"The Duties of neutrality": the impact of the American Civil War on British Columbia and Vancouver Island, 1861-1865




Souiedan, Racan

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The American Civil War resulted in lasting consequences for the British Empire’s remote Pacific colonies of British Columbia and Vancouver Island. Britons in the colonies mobilized to address the issue of defending against a potential American attack. Despite concerns surrounding the possibility of an American invasion, the conflict increased solidarity towards the United States, as public opinion in British Columbia and Vancouver Island became more pro-Union through the course of the American Civil War, with local residents regularly celebrating holidays like the Fourth of July. Local newspapers welcomed efforts by the American government to finally abolish slave labour, yet Victoria’s African American community continued to face racial discrimination, which was often blamed on resident Southerners. The conflict ultimately helped in improving public perceptions of the United States, but not without raising significant fears of American military might on the continent.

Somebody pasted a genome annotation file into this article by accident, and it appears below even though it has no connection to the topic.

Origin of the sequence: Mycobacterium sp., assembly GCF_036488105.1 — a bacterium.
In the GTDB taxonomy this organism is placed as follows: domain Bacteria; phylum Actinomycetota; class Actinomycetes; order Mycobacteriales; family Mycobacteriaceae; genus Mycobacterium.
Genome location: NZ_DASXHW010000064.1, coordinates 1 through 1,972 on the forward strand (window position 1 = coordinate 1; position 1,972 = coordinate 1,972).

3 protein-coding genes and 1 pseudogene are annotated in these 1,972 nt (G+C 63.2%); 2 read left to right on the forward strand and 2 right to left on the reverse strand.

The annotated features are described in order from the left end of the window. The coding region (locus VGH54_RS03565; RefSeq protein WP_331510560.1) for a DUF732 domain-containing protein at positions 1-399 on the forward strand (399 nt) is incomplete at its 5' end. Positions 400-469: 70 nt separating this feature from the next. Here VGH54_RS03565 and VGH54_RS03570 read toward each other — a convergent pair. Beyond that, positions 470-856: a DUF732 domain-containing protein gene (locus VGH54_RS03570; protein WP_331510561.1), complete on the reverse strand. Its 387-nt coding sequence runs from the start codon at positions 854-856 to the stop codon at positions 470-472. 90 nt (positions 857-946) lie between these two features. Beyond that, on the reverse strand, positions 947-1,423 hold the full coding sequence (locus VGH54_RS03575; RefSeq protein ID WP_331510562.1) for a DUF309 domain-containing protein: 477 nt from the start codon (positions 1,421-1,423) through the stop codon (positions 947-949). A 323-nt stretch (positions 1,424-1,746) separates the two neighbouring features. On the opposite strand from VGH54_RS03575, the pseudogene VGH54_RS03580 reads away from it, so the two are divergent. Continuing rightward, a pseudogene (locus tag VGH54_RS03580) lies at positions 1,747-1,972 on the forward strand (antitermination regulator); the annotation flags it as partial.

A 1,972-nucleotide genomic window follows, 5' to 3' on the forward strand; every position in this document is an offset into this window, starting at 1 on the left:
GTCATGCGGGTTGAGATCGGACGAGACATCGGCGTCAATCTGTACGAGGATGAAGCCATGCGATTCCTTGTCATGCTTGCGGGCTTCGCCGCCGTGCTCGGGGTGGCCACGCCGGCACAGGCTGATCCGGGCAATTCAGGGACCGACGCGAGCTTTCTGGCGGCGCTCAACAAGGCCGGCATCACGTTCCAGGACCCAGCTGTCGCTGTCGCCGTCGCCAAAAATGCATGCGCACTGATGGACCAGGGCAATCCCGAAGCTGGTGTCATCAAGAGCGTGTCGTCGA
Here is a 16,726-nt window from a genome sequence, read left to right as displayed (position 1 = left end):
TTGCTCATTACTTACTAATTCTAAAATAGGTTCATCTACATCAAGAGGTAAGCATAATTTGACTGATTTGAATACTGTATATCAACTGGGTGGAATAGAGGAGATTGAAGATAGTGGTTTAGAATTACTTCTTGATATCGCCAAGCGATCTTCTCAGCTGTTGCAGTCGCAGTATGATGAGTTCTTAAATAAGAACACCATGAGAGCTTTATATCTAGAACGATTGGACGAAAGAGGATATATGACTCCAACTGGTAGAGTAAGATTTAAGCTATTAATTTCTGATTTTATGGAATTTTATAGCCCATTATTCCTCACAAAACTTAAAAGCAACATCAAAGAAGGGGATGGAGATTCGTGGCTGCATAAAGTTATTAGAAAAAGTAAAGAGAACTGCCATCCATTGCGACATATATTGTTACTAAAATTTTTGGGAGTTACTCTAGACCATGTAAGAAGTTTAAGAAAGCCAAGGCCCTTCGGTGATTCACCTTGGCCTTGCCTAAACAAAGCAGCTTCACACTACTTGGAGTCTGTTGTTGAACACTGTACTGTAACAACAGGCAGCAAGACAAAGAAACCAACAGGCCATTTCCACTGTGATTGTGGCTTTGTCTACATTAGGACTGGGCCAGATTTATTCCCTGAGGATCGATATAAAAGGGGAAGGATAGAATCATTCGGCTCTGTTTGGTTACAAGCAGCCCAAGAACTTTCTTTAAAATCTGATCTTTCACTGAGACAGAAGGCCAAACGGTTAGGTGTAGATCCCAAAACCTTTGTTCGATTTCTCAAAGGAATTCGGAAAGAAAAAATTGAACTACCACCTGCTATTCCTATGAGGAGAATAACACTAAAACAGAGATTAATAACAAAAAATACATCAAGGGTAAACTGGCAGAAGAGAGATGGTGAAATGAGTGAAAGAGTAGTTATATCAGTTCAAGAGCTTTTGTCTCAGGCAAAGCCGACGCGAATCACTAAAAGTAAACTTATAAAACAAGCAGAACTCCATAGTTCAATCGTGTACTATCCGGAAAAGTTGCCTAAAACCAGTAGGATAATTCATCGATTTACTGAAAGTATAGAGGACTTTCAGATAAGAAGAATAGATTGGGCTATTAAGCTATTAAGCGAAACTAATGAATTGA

Canada, American Civil War, United States of America, British Columbia, Vancouver Island, Military History, Confederation, Great Britain, Canadian History, American History, Colonial History